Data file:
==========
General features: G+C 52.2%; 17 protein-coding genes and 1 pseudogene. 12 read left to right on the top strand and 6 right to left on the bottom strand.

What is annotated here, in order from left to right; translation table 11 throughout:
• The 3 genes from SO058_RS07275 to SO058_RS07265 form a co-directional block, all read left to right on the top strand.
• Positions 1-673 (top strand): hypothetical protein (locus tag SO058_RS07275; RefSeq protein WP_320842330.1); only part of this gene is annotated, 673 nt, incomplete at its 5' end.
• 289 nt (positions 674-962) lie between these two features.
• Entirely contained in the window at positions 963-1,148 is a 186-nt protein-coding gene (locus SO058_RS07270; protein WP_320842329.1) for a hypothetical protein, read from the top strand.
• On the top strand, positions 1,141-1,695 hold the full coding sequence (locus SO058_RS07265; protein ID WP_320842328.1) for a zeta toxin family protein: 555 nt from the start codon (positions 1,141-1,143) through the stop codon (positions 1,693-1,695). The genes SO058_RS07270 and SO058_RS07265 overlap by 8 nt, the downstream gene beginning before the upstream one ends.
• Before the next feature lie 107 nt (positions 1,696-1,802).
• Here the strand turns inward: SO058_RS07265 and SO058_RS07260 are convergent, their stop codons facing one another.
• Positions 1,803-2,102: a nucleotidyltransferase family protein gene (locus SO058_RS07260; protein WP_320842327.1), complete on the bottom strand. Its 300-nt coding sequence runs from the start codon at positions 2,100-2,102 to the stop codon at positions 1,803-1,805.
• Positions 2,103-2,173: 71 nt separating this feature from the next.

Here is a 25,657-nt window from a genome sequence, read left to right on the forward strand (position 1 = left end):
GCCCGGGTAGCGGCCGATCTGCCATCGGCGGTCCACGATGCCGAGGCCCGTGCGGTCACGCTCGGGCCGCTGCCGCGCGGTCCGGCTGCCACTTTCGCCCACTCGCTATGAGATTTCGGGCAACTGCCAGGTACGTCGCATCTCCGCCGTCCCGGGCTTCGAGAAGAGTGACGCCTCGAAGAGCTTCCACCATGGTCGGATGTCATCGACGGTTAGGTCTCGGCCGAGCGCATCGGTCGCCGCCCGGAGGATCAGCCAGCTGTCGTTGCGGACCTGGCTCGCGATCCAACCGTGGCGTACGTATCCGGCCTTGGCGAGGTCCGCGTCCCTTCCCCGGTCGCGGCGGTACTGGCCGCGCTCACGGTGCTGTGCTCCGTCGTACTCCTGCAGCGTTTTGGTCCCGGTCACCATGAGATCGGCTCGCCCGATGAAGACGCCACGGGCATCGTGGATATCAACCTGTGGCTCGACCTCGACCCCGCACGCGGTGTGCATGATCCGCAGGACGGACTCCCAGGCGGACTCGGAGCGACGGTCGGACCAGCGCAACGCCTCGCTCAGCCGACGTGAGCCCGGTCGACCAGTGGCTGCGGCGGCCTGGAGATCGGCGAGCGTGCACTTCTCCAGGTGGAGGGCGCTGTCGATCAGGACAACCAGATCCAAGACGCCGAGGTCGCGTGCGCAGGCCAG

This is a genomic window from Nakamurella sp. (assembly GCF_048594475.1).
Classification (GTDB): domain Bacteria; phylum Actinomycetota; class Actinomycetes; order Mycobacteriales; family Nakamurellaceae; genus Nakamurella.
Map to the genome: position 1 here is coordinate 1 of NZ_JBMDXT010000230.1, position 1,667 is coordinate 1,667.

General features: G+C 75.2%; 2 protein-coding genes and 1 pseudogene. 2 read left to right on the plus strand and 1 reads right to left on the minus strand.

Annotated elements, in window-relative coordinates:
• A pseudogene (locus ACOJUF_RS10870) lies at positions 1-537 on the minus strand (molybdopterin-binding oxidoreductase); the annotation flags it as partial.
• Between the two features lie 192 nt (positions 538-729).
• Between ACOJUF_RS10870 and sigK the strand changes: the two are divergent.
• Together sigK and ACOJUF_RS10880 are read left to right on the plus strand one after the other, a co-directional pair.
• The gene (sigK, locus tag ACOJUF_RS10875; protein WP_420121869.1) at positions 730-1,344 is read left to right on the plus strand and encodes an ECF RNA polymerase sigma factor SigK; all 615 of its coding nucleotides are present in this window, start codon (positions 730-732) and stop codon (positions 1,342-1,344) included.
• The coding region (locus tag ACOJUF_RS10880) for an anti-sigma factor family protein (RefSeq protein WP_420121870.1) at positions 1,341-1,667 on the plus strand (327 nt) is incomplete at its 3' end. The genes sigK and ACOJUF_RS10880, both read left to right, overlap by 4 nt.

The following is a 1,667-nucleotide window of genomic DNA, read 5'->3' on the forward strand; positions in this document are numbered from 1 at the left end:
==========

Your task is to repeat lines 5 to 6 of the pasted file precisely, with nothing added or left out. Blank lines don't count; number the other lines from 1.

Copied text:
• 289 nt (positions 674-962) lie between these two features.
• Entirely contained in the window at positions 963-1,148 is a 186-nt protein-coding gene (locus SO058_RS07270; protein WP_320842329.1) for a hypothetical protein, read from the top strand.